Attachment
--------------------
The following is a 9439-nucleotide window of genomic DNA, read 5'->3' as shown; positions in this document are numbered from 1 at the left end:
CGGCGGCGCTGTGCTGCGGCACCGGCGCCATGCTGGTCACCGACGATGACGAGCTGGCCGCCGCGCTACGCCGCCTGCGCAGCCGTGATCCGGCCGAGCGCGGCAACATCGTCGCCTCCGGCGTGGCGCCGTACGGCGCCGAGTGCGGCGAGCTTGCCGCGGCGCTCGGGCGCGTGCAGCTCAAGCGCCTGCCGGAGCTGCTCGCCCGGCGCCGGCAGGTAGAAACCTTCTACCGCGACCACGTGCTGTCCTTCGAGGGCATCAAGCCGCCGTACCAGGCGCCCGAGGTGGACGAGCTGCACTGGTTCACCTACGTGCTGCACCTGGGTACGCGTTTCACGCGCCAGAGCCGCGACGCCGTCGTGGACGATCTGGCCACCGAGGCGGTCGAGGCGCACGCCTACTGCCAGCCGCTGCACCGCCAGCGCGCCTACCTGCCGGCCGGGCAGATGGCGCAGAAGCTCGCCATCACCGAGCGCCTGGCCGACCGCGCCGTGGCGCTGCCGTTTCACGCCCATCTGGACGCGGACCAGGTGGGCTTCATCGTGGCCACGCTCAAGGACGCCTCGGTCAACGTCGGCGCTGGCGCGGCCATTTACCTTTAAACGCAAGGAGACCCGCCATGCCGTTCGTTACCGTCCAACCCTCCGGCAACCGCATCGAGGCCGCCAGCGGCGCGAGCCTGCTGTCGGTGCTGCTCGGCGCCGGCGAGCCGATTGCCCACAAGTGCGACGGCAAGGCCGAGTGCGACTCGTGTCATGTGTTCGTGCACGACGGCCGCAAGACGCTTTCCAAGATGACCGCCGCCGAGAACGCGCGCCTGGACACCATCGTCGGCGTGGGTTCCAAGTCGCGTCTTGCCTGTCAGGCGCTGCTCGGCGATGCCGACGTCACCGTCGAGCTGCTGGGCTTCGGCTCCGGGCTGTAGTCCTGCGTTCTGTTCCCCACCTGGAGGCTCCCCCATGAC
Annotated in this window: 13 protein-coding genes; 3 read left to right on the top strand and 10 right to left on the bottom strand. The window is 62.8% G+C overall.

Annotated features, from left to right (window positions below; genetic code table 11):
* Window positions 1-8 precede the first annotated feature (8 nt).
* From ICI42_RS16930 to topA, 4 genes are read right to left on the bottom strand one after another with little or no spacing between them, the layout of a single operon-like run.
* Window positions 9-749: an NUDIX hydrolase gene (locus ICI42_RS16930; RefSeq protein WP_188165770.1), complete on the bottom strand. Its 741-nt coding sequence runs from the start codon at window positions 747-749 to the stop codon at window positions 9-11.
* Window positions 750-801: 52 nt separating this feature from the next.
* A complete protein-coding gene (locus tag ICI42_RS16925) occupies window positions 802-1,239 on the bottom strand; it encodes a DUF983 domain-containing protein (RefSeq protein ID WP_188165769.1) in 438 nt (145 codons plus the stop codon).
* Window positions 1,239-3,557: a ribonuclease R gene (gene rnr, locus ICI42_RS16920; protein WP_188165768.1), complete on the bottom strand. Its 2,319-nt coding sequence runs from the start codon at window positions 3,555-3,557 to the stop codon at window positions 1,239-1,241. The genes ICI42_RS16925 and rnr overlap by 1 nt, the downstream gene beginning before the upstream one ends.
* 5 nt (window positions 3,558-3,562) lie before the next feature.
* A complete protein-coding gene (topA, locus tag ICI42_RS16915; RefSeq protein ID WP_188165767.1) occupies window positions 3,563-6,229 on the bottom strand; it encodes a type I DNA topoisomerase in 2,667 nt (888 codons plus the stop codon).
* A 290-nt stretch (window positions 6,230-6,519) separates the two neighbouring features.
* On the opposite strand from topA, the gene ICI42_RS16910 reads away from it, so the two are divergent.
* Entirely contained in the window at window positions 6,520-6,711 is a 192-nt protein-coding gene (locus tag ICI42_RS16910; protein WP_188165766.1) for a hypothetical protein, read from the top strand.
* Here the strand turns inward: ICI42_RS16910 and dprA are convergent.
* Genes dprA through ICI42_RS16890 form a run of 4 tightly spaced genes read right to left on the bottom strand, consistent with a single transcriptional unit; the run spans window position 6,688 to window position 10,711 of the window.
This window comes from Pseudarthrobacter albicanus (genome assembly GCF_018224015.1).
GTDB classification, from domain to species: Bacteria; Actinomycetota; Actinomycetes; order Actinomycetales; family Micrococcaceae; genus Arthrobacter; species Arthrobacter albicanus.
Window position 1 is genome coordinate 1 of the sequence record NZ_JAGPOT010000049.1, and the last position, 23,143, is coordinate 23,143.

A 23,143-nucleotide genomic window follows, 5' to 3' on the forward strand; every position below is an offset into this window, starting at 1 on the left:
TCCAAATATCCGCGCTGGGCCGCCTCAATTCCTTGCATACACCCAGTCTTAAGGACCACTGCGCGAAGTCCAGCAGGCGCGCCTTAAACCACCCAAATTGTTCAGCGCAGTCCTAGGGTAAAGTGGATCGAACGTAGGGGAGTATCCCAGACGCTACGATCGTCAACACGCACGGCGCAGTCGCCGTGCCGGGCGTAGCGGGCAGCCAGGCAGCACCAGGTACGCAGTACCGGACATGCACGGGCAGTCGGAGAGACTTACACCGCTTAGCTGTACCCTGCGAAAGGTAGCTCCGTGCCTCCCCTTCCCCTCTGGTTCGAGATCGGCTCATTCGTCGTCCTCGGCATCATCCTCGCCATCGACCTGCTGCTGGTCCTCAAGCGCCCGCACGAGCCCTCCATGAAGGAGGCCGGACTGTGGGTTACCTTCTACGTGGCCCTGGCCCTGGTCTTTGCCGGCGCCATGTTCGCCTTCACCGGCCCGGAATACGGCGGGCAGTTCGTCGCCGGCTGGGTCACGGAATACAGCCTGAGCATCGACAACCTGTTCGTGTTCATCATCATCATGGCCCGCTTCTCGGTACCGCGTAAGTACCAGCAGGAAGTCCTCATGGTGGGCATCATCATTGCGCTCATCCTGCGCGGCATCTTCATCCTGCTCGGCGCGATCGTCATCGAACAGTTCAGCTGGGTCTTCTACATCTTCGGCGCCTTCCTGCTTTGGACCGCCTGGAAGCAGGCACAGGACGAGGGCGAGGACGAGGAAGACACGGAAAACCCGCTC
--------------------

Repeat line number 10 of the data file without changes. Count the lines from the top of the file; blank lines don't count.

* Window positions 1,239-3,557: a ribonuclease R gene (gene rnr, locus ICI42_RS16920; protein WP_188165768.1), complete on the bottom strand. Its 2,319-nt coding sequence runs from the start codon at window positions 3,555-3,557 to the stop codon at window positions 1,239-1,241. The genes ICI42_RS16925 and rnr overlap by 1 nt, the downstream gene beginning before the upstream one ends.